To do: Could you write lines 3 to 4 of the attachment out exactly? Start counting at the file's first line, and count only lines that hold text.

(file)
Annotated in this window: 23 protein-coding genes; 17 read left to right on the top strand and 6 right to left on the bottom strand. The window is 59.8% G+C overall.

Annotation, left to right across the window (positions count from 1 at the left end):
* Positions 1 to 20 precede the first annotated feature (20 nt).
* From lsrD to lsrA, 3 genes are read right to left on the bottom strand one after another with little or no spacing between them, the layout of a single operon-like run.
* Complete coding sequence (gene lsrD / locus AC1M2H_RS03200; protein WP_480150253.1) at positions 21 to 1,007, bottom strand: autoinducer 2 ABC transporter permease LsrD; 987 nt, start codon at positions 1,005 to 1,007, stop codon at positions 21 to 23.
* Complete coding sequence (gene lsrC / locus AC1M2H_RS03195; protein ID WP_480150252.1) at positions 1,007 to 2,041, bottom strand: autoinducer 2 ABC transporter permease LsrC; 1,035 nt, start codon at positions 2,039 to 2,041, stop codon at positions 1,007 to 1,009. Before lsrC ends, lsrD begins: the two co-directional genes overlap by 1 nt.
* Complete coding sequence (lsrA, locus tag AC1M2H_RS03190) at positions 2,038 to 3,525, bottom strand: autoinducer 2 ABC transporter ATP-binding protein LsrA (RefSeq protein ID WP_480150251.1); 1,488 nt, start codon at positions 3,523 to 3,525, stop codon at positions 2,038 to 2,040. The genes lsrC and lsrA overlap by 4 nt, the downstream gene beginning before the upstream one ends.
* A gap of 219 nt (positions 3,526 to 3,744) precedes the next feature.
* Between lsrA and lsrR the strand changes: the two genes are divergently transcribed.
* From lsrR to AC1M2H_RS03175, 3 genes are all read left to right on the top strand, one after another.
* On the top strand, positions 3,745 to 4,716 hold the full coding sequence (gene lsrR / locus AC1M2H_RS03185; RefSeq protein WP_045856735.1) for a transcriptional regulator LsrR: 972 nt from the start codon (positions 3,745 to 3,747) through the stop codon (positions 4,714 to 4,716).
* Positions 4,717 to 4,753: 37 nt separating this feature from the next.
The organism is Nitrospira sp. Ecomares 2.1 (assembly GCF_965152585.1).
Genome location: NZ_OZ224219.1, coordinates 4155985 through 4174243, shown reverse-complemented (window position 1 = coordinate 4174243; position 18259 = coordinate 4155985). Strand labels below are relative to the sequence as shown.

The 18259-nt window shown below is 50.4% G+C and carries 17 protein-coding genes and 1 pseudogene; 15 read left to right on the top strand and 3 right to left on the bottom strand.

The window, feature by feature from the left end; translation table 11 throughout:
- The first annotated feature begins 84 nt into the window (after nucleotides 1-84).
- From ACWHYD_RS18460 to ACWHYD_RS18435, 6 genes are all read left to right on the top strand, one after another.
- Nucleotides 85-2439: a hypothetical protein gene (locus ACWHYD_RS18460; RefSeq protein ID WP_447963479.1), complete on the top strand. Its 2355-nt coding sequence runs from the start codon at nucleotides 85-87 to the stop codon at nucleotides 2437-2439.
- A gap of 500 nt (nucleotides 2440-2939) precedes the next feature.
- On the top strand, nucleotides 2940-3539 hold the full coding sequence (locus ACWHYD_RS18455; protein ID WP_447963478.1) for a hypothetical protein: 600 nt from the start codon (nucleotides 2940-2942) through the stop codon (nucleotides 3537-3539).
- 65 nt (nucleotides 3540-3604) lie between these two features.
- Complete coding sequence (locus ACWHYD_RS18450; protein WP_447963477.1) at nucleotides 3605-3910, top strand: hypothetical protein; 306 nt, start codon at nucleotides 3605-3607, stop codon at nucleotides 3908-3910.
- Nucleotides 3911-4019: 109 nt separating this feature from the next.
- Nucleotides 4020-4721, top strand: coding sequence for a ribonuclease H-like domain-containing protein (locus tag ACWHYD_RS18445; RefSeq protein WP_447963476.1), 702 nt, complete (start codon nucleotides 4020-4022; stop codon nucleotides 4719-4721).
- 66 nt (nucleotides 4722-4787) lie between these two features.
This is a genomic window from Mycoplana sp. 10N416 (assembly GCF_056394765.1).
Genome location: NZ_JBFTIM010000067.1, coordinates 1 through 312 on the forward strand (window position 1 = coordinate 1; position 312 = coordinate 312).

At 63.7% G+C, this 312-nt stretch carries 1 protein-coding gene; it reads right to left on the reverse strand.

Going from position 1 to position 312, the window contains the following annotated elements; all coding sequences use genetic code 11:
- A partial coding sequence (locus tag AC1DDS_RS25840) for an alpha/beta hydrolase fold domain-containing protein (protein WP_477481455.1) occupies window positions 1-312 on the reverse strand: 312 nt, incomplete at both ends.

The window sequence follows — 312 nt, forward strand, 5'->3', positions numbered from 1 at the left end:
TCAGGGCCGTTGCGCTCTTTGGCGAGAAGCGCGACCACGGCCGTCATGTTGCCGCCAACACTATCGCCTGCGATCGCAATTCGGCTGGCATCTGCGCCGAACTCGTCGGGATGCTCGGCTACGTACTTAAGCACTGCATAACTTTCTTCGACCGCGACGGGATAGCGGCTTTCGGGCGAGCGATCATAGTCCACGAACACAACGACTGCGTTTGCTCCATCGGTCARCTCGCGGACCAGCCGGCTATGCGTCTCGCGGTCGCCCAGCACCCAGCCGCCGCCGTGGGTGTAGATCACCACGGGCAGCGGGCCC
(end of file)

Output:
* Positions 1 to 20 precede the first annotated feature (20 nt).
* From lsrD to lsrA, 3 genes are read right to left on the bottom strand one after another with little or no spacing between them, the layout of a single operon-like run.